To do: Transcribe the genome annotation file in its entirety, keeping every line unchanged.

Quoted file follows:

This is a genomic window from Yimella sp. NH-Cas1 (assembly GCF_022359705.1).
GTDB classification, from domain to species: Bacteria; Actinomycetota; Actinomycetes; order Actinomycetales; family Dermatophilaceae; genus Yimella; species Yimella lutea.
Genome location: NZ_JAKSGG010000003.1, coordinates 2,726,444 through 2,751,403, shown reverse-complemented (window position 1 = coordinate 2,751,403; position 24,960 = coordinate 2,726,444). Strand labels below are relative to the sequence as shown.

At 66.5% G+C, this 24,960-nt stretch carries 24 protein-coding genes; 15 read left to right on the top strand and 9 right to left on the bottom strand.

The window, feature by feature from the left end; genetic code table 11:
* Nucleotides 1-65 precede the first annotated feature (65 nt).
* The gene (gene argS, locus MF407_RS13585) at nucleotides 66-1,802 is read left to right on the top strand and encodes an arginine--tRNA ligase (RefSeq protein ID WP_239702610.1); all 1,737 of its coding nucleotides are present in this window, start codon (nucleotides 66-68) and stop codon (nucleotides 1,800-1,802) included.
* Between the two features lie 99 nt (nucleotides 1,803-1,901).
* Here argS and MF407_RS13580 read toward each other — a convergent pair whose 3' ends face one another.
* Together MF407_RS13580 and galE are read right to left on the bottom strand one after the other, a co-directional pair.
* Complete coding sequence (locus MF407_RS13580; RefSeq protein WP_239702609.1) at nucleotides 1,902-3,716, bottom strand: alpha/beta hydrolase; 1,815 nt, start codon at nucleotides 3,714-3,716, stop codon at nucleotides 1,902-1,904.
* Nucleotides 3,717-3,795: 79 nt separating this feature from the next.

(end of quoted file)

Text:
This is a genomic window from Yimella sp. NH-Cas1 (assembly GCF_022359705.1).
GTDB classification, from domain to species: Bacteria; Actinomycetota; Actinomycetes; order Actinomycetales; family Dermatophilaceae; genus Yimella; species Yimella lutea.
Genome location: NZ_JAKSGG010000003.1, coordinates 2,726,444 through 2,751,403, shown reverse-complemented (window position 1 = coordinate 2,751,403; position 24,960 = coordinate 2,726,444). Strand labels below are relative to the sequence as shown.

At 66.5% G+C, this 24,960-nt stretch carries 24 protein-coding genes; 15 read left to right on the top strand and 9 right to left on the bottom strand.

The window, feature by feature from the left end; genetic code table 11:
* Nucleotides 1-65 precede the first annotated feature (65 nt).
* The gene (gene argS, locus MF407_RS13585) at nucleotides 66-1,802 is read left to right on the top strand and encodes an arginine--tRNA ligase (RefSeq protein ID WP_239702610.1); all 1,737 of its coding nucleotides are present in this window, start codon (nucleotides 66-68) and stop codon (nucleotides 1,800-1,802) included.
* Between the two features lie 99 nt (nucleotides 1,803-1,901).
* Here argS and MF407_RS13580 read toward each other — a convergent pair whose 3' ends face one another.
* Together MF407_RS13580 and galE are read right to left on the bottom strand one after the other, a co-directional pair.
* Complete coding sequence (locus MF407_RS13580; RefSeq protein WP_239702609.1) at nucleotides 1,902-3,716, bottom strand: alpha/beta hydrolase; 1,815 nt, start codon at nucleotides 3,714-3,716, stop codon at nucleotides 1,902-1,904.
* Nucleotides 3,717-3,795: 79 nt separating this feature from the next.